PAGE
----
Wednesday, September 15, 2010

Last night Lisa and I drove to the Sylvia Hotel for the launch of Robin Blaser (New Star Press), a book of essays (two) by Blaser associates Brian Fawcett and Stan Persky.

Publisher Rolf Mauer kicked things off the way publishers seem programmed to do, and that is anecdotally: how it was not until he heard Blaser read that Blaser's writing made sense to him. We were also told that the first thing to come out of New Star’s first fax machine was a Blaser poem, though Mauer could not remember the title.

When it was Fawcett’s turn to speak, the co-author (and defender of Blaser’s pederasty) demurred, leaving the evening to Persky, who, in Persky fashion, complained about our shitty world before attempting to revive it with three Blaser poems, the titles of which I can’t remember, either.

Thirteen years ago, after a talk I gave to residents of the MacLean Hunter Arts Journalism Program at Banff, I was asked by two Montreal literary journalists (when there was such a thing): What’s the big deal with Robin Blaser?

I did not have an answer. In fact, I have often asked myself the same question. But because my talk concerned Vancouver poetry (based on a section from my book Kingsway that had titles derived from the lines of others), I did my best.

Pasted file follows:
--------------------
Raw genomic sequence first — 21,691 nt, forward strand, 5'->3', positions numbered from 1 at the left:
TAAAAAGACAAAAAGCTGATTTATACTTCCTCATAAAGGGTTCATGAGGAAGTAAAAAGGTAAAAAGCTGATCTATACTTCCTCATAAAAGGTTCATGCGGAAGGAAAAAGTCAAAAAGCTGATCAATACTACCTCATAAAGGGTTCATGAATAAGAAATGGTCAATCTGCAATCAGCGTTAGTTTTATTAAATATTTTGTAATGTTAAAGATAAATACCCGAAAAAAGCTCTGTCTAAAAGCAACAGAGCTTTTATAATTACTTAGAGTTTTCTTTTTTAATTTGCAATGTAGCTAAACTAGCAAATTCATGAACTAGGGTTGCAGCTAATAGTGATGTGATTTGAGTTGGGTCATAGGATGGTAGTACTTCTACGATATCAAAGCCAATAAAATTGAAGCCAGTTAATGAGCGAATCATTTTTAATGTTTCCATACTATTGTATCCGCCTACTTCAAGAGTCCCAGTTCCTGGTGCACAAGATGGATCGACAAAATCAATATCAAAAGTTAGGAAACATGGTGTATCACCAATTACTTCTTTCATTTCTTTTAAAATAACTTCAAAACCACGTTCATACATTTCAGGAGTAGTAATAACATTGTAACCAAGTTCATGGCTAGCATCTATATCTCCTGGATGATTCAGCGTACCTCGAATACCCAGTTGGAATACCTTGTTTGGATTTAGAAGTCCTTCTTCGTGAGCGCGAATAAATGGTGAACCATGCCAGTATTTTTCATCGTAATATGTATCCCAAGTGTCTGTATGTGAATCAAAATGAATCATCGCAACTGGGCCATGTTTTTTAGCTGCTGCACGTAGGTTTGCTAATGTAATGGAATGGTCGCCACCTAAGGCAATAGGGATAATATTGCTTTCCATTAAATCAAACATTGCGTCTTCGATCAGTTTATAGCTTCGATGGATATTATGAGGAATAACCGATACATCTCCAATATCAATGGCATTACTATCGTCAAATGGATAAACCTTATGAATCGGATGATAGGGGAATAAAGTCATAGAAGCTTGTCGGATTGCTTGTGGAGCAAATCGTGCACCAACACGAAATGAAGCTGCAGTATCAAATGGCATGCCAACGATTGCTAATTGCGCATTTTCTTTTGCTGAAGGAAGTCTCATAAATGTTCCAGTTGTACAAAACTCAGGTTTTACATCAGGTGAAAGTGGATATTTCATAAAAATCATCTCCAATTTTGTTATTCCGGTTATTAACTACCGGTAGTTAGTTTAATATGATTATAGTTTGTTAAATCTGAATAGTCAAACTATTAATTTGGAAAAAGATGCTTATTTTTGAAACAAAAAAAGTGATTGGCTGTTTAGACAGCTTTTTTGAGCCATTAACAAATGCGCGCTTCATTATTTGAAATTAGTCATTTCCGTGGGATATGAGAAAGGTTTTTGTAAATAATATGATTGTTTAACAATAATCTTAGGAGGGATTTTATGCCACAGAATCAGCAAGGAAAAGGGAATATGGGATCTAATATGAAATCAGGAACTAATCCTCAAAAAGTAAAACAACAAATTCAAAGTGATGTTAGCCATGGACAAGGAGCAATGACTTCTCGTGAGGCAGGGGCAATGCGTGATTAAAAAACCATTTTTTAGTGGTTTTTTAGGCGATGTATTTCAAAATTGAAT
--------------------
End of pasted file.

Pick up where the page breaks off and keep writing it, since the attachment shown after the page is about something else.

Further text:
Rather than speak on the written influence of San Francisco Renaissance poets Robert Duncan, Jack Spicer and Robin Blaser on a generation of Vancouver poets, I talked about Blaser as a purveyor, a taste-making mystic at a time of mystics (Al Neil, bill bissett, Judith Copithorne), how Blaser was known to go into people’s homes and redesign their dining rooms, like he did at Angela and George Bowering’s, selecting a floral drapery pattern identical to the wallpaper surrounding it. Yes, yes, yes, said the journalists, but what about the writing? What’s the attraction?

During his introduction, Mauer told us how hearing Blaser read reoriented his approach to the work, insofar as the experience of a Blaser poem is not to find one’s way through it but to lose oneself. A rather disingenuous explanation, especially when the arrangement of elements, at least to my mind, incite neither pleasure nor pain.

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